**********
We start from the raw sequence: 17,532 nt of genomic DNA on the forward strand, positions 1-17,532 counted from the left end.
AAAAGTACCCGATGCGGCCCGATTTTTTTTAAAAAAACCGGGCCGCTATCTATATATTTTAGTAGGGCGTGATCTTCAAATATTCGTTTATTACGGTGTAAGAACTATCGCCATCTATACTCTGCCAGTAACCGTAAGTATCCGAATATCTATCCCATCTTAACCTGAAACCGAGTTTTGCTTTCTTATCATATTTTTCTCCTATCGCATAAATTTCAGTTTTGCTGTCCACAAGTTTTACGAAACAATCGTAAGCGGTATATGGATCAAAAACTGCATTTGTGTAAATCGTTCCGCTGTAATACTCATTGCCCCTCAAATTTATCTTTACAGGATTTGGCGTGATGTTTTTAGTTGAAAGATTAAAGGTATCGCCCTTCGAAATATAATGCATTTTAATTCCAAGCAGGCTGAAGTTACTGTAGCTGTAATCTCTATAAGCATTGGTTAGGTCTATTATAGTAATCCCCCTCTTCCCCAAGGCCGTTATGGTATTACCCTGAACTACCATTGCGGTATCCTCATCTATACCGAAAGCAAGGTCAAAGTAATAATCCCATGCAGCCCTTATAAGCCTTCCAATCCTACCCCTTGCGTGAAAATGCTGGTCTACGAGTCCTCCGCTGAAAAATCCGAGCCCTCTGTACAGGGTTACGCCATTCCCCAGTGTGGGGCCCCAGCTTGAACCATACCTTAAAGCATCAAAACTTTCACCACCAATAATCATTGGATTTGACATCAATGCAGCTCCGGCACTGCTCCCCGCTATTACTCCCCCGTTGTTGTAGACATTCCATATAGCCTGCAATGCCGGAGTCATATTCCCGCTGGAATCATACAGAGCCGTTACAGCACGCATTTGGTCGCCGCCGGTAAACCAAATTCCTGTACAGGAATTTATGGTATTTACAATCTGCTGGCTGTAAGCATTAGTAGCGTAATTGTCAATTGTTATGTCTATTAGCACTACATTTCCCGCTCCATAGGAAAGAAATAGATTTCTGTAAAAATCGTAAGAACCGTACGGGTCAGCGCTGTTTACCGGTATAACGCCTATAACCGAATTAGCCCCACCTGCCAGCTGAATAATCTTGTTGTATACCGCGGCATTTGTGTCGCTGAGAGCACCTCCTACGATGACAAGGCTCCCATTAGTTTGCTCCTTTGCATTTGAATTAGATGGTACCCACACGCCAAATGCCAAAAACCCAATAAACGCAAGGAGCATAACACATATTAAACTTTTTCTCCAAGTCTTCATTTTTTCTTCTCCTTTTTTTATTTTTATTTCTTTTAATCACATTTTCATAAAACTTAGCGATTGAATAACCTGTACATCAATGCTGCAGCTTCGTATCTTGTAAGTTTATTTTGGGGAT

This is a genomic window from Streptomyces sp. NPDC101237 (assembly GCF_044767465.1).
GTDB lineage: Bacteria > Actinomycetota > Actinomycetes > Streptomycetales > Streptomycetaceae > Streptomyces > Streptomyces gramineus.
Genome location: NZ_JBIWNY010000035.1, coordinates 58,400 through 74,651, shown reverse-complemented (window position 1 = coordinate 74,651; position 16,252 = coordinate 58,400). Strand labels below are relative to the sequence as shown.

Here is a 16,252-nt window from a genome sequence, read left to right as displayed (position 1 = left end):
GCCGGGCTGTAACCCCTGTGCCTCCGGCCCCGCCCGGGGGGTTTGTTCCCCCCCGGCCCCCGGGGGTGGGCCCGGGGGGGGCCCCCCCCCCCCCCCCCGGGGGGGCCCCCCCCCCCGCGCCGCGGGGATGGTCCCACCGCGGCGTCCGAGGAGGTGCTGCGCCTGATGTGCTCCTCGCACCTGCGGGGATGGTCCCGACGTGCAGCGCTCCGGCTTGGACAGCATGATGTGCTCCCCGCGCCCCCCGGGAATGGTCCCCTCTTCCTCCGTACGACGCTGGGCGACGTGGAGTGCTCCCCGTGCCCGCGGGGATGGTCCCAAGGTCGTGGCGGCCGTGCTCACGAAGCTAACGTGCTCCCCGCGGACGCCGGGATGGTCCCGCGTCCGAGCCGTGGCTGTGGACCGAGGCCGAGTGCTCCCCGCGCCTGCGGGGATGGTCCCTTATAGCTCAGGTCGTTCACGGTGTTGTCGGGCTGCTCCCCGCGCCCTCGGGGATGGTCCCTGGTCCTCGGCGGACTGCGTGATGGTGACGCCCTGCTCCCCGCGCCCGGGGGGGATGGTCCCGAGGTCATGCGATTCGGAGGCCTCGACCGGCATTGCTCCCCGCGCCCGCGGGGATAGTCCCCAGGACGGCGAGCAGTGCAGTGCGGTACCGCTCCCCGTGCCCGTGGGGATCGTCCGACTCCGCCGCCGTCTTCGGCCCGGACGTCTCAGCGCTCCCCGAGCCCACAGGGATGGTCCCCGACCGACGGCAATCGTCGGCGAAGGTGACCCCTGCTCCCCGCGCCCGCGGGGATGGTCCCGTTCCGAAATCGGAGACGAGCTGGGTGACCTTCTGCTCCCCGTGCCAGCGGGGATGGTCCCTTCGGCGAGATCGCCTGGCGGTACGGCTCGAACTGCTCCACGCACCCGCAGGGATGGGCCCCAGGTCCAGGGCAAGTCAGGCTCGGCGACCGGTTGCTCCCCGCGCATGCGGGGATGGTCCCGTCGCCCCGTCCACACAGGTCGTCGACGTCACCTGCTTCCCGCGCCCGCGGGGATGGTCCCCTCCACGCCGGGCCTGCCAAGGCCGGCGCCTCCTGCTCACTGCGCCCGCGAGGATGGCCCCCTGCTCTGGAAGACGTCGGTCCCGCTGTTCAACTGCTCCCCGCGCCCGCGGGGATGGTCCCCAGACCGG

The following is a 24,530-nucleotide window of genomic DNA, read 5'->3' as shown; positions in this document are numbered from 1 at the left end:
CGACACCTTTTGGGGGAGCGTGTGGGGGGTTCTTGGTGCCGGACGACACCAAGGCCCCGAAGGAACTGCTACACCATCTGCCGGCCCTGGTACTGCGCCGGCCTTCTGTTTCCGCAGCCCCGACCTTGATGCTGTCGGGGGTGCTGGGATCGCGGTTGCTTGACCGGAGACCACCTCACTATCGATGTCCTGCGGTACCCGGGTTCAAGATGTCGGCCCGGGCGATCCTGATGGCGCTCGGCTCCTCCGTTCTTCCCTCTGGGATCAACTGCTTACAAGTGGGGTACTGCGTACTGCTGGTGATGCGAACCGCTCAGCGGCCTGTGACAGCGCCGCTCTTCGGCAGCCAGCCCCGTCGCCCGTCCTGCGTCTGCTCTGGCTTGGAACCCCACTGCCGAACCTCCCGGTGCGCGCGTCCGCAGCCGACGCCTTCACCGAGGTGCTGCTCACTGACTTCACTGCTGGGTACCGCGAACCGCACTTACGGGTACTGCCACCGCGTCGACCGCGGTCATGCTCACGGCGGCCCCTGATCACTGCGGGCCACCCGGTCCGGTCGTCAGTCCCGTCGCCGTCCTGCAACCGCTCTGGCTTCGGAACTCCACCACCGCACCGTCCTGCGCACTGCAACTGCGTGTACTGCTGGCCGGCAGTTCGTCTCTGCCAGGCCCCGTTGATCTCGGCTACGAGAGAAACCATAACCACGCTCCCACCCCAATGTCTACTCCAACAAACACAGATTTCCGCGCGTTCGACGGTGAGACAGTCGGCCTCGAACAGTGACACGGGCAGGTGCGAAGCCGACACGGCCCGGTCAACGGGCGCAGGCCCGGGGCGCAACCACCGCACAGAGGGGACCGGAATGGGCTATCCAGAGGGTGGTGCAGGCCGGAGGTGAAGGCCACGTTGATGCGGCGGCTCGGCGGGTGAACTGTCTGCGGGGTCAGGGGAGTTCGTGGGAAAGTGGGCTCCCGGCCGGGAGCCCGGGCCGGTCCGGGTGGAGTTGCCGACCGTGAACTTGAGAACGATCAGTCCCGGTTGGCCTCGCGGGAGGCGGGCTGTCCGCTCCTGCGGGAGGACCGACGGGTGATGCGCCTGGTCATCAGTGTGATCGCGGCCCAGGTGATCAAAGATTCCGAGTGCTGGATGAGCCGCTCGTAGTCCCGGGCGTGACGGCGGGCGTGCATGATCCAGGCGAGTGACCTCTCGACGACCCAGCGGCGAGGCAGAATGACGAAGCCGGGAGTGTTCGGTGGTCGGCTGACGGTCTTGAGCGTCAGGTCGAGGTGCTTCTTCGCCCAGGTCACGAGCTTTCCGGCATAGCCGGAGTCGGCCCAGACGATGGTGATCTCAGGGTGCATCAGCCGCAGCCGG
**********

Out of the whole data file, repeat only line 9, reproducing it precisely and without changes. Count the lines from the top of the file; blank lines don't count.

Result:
CGACACCTTTTGGGGGAGCGTGTGGGGGGTTCTTGGTGCCGGACGACACCAAGGCCCCGAAGGAACTGCTACACCATCTGCCGGCCCTGGTACTGCGCCGGCCTTCTGTTTCCGCAGCCCCGACCTTGATGCTGTCGGGGGTGCTGGGATCGCGGTTGCTTGACCGGAGACCACCTCACTATCGATGTCCTGCGGTACCCGGGTTCAAGATGTCGGCCCGGGCGATCCTGATGGCGCTCGGCTCCTCCGTTCTTCCCTCTGGGATCAACTGCTTACAAGTGGGGTACTGCGTACTGCTGGTGATGCGAACCGCTCAGCGGCCTGTGACAGCGCCGCTCTTCGGCAGCCAGCCCCGTCGCCCGTCCTGCGTCTGCTCTGGCTTGGAACCCCACTGCCGAACCTCCCGGTGCGCGCGTCCGCAGCCGACGCCTTCACCGAGGTGCTGCTCACTGACTTCACTGCTGGGTACCGCGAACCGCACTTACGGGTACTGCCACCGCGTCGACCGCGGTCATGCTCACGGCGGCCCCTGATCACTGCGGGCCACCCGGTCCGGTCGTCAGTCCCGTCGCCGTCCTGCAACCGCTCTGGCTTCGGAACTCCACCACCGCACCGTCCTGCGCACTGCAACTGCGTGTACTGCTGGCCGGCAGTTCGTCTCTGCCAGGCCCCGTTGATCTCGGCTACGAGAGAAACCATAACCACGCTCCCACCCCAATGTCTACTCCAACAAACACAGATTTCCGCGCGTTCGACGGTGAGACAGTCGGCCTCGAACAGTGACACGGGCAGGTGCGAAGCCGACACGGCCCGGTCAACGGGCGCAGGCCCGGGGCGCAACCACCGCACAGAGGGGACCGGAATGGGCTATCCAGAGGGTGGTGCAGGCCGGAGGTGAAGGCCACGTTGATGCGGCGGCTCGGCGGGTGAACTGTCTGCGGGGTCAGGGGAGTTCGTGGGAAAGTGGGCTCCCGGCCGGGAGCCCGGGCCGGTCCGGGTGGAGTTGCCGACCGTGAACTTGAGAACGATCAGTCCCGGTTGGCCTCGCGGGAGGCGGGCTGTCCGCTCCTGCGGGAGGACCGACGGGTGATGCGCCTGGTCATCAGTGTGATCGCGGCCCAGGTGATCAAAGATTCCGAGTGCTGGATGAGCCGCTCGTAGTCCCGGGCGTGACGGCGGGCGTGCATGATCCAGGCGAGTGACCTCTCGACGACCCAGCGGCGAGGCAGAATGACGAAGCCGGGAGTGTTCGGTGGTCGGCTGACGGTCTTGAGCGTCAGGTCGAGGTGCTTCTTCGCCCAGGTCACGAGCTTTCCGGCATAGCCGGAGTCGGCCCAGACGATGGTGATCTCAGGGTGCATCAGCCGCAGCCGG